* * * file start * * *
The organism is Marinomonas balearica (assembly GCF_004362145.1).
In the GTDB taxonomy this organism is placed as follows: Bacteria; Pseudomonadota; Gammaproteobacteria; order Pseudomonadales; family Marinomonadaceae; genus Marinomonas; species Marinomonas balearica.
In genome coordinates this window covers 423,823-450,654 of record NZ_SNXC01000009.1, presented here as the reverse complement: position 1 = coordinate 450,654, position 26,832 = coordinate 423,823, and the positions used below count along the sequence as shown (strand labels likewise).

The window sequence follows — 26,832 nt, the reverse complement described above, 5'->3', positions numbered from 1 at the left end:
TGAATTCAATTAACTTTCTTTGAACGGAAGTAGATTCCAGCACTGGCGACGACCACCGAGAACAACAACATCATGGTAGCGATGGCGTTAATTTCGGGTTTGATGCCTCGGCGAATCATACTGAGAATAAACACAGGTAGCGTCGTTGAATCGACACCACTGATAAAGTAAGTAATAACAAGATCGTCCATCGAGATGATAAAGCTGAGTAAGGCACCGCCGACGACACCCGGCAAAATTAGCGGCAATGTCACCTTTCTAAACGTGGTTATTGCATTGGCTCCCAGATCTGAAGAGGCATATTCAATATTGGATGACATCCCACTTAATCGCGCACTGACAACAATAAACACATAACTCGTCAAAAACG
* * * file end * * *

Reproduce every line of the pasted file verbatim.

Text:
The organism is Marinomonas balearica (assembly GCF_004362145.1).
In the GTDB taxonomy this organism is placed as follows: Bacteria; Pseudomonadota; Gammaproteobacteria; order Pseudomonadales; family Marinomonadaceae; genus Marinomonas; species Marinomonas balearica.
In genome coordinates this window covers 423,823-450,654 of record NZ_SNXC01000009.1, presented here as the reverse complement: position 1 = coordinate 450,654, position 26,832 = coordinate 423,823, and the positions used below count along the sequence as shown (strand labels likewise).

The window sequence follows — 26,832 nt, the reverse complement described above, 5'->3', positions numbered from 1 at the left end:
TGAATTCAATTAACTTTCTTTGAACGGAAGTAGATTCCAGCACTGGCGACGACCACCGAGAACAACAACATCATGGTAGCGATGGCGTTAATTTCGGGTTTGATGCCTCGGCGAATCATACTGAGAATAAACACAGGTAGCGTCGTTGAATCGACACCACTGATAAAGTAAGTAATAACAAGATCGTCCATCGAGATGATAAAGCTGAGTAAGGCACCGCCGACGACACCCGGCAAAATTAGCGGCAATGTCACCTTTCTAAACGTGGTTATTGCATTGGCTCCCAGATCTGAAGAGGCATATTCAATATTGGATGACATCCCACTTAATCGCGCACTGACAACAATAAACACATAACTCGTCAAAAACG